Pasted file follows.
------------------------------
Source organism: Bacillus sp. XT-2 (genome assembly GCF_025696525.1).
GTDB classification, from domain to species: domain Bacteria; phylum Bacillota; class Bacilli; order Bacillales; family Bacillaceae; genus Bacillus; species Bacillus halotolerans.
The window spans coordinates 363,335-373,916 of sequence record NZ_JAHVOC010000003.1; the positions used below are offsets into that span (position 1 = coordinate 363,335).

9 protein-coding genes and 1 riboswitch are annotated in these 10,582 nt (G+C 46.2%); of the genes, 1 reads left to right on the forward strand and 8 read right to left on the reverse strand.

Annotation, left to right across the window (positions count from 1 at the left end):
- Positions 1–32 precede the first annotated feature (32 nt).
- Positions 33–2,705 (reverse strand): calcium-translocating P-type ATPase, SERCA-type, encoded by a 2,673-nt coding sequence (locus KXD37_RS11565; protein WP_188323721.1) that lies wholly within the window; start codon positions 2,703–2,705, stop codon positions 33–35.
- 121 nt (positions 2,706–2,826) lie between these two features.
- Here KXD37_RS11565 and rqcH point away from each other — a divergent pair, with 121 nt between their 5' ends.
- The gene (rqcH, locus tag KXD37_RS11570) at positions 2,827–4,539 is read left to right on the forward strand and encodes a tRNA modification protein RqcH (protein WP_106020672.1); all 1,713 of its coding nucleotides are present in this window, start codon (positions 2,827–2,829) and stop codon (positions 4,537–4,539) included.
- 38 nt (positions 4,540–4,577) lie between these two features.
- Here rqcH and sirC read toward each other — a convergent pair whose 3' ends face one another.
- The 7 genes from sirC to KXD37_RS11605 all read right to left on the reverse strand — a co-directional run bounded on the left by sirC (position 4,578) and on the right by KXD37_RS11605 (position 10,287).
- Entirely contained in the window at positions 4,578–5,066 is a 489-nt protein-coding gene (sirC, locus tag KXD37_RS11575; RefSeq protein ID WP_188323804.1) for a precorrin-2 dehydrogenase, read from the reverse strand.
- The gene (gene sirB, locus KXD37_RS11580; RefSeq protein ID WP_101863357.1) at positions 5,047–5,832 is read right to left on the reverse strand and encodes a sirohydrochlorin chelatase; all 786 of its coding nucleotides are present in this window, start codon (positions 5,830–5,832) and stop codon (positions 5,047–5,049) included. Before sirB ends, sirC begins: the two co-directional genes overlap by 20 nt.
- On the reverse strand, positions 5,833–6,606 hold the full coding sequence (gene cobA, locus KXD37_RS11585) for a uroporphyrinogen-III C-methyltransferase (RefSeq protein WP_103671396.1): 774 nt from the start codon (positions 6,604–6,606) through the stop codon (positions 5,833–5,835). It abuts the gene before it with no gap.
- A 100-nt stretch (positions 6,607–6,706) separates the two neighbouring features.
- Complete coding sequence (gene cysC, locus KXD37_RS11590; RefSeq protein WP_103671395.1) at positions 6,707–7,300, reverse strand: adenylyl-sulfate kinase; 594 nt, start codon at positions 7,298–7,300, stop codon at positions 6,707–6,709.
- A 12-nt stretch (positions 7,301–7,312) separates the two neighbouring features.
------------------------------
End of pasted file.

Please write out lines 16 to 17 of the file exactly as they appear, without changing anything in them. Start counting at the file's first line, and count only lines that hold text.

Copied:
- On the reverse strand, positions 5,833–6,606 hold the full coding sequence (gene cobA, locus KXD37_RS11585) for a uroporphyrinogen-III C-methyltransferase (RefSeq protein WP_103671396.1): 774 nt from the start codon (positions 6,604–6,606) through the stop codon (positions 5,833–5,835). It abuts the gene before it with no gap.
- A 100-nt stretch (positions 6,607–6,706) separates the two neighbouring features.